AD

Six ways SMEs can avoid mistakes when recruiting

With a staggering 5.5m businesses in the UK and 99 per cent of these being classed as SMEs (employing 0-249 people), it is vital these companies avoid mistakes when recruiting.
AD

The overall cost of employing the wrong person and finding a replacement is worryingly high, with a 2014 Oxford Economics Report highlighting the loss of an employee on £25,000 a year carries an average financial impact of £30,614. This is costly for a growing business, so it helps to know how to avoid mistakes when recruiting.

There are several factors to take into consideration before you make that final decision. It is vital for SMEs to recruit for the talent that a candidate brings and also for their ability to support future growth of the company. Both of these can be achieved by avoiding common mistakes when recruiting, and instead following these six tips.

1) Look for a balance between autonomy and following processes

Working for a growing SME often involves a need for autonomy as it is essential that a candidate can cope with the level of independence required. Likewise, they will need to be able to adapt and follow the processes already in place in order for the business to achieve steady growth.

2) Don’t assume career “downscaling” is bad

A candidate wanting to move from a large company to an SME should be seen as a positive. They can bring ideas, processes and knowledge which can be scaled down to fit the exact needs of the SME. Many business leaders see career downsizing as a negative thing; however often it is because the candidate is striving for more responsibility and the opportunity to broaden their experience.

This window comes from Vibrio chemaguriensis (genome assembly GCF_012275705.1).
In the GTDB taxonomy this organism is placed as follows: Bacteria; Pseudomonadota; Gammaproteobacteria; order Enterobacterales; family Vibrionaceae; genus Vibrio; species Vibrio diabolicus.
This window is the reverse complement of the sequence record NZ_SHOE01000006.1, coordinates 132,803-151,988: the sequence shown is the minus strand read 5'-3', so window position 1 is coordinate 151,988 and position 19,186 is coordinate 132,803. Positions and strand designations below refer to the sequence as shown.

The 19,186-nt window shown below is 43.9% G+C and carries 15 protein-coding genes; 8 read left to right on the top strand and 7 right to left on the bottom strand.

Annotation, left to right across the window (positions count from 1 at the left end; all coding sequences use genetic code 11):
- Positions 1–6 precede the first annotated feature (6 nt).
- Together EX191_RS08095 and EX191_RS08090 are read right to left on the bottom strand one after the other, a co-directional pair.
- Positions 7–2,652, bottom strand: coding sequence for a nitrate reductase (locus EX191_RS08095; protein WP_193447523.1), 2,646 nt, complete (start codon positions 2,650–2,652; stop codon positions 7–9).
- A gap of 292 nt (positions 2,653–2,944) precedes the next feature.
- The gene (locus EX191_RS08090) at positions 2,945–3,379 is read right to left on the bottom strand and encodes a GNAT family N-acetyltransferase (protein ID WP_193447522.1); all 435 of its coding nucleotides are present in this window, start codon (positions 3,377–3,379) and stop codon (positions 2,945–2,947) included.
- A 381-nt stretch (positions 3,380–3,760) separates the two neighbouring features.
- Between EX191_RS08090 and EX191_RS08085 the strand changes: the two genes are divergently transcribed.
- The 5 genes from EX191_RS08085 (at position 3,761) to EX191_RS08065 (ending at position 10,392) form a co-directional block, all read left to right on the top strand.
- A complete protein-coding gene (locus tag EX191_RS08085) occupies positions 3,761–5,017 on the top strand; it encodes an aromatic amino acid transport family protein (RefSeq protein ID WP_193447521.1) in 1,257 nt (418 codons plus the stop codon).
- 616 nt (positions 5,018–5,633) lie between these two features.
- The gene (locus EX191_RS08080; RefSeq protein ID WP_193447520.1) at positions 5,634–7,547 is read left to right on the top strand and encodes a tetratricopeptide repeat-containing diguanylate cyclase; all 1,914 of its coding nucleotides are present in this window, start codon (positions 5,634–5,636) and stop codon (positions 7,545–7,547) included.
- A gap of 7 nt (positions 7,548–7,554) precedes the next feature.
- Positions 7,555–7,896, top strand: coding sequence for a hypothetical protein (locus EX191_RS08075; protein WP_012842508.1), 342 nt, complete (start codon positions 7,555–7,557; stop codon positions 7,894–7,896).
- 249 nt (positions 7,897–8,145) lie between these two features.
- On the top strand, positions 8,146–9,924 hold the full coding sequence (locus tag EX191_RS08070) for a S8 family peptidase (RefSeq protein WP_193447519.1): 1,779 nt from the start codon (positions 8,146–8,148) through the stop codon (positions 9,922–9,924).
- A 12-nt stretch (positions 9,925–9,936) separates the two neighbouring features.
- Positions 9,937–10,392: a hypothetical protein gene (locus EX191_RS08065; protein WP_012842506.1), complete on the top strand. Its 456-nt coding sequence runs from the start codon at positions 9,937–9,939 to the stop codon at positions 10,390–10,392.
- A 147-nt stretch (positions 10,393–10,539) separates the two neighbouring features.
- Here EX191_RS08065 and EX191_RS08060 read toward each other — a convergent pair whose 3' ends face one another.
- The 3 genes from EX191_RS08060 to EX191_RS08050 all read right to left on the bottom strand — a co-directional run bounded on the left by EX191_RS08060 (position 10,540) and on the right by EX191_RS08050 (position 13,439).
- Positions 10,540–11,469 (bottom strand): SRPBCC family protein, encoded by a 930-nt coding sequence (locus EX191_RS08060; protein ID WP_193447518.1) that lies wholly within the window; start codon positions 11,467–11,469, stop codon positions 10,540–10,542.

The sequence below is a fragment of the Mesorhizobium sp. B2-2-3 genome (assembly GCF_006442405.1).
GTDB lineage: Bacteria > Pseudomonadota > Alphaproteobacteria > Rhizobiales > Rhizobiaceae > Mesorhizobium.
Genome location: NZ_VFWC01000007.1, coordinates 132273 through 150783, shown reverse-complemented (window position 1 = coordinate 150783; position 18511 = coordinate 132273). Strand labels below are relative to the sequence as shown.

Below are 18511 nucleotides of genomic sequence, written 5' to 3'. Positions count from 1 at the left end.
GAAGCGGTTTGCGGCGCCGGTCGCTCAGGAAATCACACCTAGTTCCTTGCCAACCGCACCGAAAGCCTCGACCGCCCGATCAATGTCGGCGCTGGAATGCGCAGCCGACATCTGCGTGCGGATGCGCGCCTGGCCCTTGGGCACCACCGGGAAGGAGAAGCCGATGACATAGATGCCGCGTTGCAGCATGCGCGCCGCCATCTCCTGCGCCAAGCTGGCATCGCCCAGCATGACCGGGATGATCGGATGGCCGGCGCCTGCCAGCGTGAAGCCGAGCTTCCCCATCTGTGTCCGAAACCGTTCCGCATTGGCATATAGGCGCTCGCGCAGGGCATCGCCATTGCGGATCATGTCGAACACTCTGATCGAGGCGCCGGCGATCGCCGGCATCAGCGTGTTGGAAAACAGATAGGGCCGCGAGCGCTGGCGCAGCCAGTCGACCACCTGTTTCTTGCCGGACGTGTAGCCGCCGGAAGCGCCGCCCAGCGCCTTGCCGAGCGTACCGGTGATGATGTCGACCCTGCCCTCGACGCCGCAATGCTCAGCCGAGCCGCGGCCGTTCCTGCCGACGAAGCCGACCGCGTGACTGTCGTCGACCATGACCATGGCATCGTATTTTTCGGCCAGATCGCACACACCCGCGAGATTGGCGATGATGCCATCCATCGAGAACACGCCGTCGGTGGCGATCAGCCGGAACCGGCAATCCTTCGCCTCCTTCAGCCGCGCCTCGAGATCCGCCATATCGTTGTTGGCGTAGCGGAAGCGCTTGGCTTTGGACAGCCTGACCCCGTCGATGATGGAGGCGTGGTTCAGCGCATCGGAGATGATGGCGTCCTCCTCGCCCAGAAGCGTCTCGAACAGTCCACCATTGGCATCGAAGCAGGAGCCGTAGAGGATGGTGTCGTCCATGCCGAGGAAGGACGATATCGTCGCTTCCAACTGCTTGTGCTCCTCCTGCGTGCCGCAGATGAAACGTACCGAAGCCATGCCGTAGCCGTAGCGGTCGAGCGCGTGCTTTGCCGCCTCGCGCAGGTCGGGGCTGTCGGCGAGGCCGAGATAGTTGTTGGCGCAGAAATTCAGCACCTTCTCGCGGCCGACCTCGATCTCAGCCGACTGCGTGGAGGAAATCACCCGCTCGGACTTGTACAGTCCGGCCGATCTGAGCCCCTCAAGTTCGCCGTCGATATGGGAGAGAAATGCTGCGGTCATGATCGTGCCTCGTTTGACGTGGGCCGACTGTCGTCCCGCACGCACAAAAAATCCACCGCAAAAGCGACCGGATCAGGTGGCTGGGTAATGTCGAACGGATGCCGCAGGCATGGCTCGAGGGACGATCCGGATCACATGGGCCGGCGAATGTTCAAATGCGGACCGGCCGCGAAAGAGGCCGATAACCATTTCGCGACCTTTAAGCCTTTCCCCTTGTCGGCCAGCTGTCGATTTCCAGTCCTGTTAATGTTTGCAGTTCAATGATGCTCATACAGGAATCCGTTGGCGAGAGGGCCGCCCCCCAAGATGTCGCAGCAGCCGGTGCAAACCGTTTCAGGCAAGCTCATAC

3) Be 100 per cent sure

Each and every employee in an SME has a large impact on the business and there is little room for passengers. Not being sure is ranked high for mistakes when recruiting. Having the right skills isn’t crucial, as these can be taught, but having the right attitudes and behaviours is vital. The first step to identifying which behaviours are necessary is to look at the company goals. Role plays, psychometric tests and group activities are all great ways to bring out a candidate’s personality and identify how they react in certain situations.

4) Don’t necessarily rule out those who don’t fit the mould

Having the odd gap in education or rough patch in a candidate’s life is not necessarily a negative thing. Those who have been unfortunate in the past are often more likely to be loyal and will bring a different view point which can be great for sparking creativity and innovation.

5) Introduce candidates to staff before hiring

Although skills are important, quite often the breaking point is the personality and values that someone holds. It is important in any SME that chemistry and relationships are built between members of staff a. So introducing a potential candidate to the team before formally offering them the job can be a good way to establish whether this connection will form.

6) Don’t hang around!

If someone is active on the job market, it is highly unlikely that they will stay around for long and one advantage that SMEs have is that quite often, big companies can be slow in getting back to a candidate to offer someone a job. Keeping a potential employee waiting around for a long time can be very unattractive and so it is important to keep an open dialogue to show interest. If a candidate feels valued during the recruitment process they are more likely to feel that they will be valued when working for the business.

Olivier Herold is CEO at The Oxford Group

Share with your network

Follow Real Business:

About Author

Real Business

As the champion of UK enterprise for 20 years, Real Business is the most-read SME website dedicated to high-growth businesses and entrepreneurs. Through daily news, unique insight and invaluable guides we are an essential resource for thriving businesses.

Real Business